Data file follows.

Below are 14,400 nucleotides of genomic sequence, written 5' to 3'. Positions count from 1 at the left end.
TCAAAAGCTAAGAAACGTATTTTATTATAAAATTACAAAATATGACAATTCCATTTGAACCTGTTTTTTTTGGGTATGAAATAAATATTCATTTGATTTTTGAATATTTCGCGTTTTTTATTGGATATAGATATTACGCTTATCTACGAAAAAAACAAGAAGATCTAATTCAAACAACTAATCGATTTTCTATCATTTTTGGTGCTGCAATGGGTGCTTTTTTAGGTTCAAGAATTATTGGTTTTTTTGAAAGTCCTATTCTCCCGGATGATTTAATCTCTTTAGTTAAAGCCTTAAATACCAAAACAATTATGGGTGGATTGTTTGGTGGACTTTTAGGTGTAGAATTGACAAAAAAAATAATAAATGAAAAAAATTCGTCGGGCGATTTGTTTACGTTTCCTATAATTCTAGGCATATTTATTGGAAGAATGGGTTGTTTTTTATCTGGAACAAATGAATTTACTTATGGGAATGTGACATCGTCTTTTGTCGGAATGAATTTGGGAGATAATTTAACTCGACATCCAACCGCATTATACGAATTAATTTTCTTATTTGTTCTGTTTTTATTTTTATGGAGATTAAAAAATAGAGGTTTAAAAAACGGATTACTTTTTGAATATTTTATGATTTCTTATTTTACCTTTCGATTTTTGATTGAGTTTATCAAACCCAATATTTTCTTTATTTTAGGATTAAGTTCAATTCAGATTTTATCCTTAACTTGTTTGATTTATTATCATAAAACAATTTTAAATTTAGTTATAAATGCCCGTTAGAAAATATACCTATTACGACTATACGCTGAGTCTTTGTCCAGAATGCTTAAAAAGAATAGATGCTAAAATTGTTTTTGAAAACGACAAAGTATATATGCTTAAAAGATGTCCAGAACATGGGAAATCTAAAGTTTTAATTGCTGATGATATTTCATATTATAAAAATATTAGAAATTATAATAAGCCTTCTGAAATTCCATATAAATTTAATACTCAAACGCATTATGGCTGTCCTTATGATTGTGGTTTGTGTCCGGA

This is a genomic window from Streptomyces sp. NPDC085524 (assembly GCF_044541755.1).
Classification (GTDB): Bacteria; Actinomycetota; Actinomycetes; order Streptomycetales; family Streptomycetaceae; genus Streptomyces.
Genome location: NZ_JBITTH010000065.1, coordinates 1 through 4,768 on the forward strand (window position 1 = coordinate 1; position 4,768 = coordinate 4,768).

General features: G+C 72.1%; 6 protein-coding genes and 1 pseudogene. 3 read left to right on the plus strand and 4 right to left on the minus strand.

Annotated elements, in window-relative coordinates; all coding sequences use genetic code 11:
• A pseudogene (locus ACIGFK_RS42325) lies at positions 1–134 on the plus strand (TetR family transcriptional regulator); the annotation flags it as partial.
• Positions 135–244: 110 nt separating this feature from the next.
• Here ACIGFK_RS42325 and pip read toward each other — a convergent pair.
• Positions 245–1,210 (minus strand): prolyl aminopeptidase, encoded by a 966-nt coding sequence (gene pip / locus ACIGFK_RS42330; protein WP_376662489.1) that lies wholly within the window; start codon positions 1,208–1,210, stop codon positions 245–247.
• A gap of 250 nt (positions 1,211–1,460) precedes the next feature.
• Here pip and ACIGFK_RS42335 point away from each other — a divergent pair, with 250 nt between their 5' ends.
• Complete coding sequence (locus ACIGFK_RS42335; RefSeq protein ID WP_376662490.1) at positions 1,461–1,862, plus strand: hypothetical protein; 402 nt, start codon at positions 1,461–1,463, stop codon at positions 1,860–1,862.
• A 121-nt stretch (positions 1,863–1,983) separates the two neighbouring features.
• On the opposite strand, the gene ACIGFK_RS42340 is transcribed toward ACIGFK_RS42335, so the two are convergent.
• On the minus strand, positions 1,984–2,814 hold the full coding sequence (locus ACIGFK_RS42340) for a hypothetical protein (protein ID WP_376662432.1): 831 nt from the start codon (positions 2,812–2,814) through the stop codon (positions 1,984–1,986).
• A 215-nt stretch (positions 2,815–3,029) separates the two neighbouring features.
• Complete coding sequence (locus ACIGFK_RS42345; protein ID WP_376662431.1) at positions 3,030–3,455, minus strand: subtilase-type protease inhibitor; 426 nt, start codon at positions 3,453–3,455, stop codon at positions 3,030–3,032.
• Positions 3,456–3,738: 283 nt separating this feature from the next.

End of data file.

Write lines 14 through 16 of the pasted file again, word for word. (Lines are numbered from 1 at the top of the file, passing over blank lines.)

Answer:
• Complete coding sequence (locus ACIGFK_RS42335; RefSeq protein ID WP_376662490.1) at positions 1,461–1,862, plus strand: hypothetical protein; 402 nt, start codon at positions 1,461–1,463, stop codon at positions 1,860–1,862.
• A 121-nt stretch (positions 1,863–1,983) separates the two neighbouring features.
• On the opposite strand, the gene ACIGFK_RS42340 is transcribed toward ACIGFK_RS42335, so the two are convergent.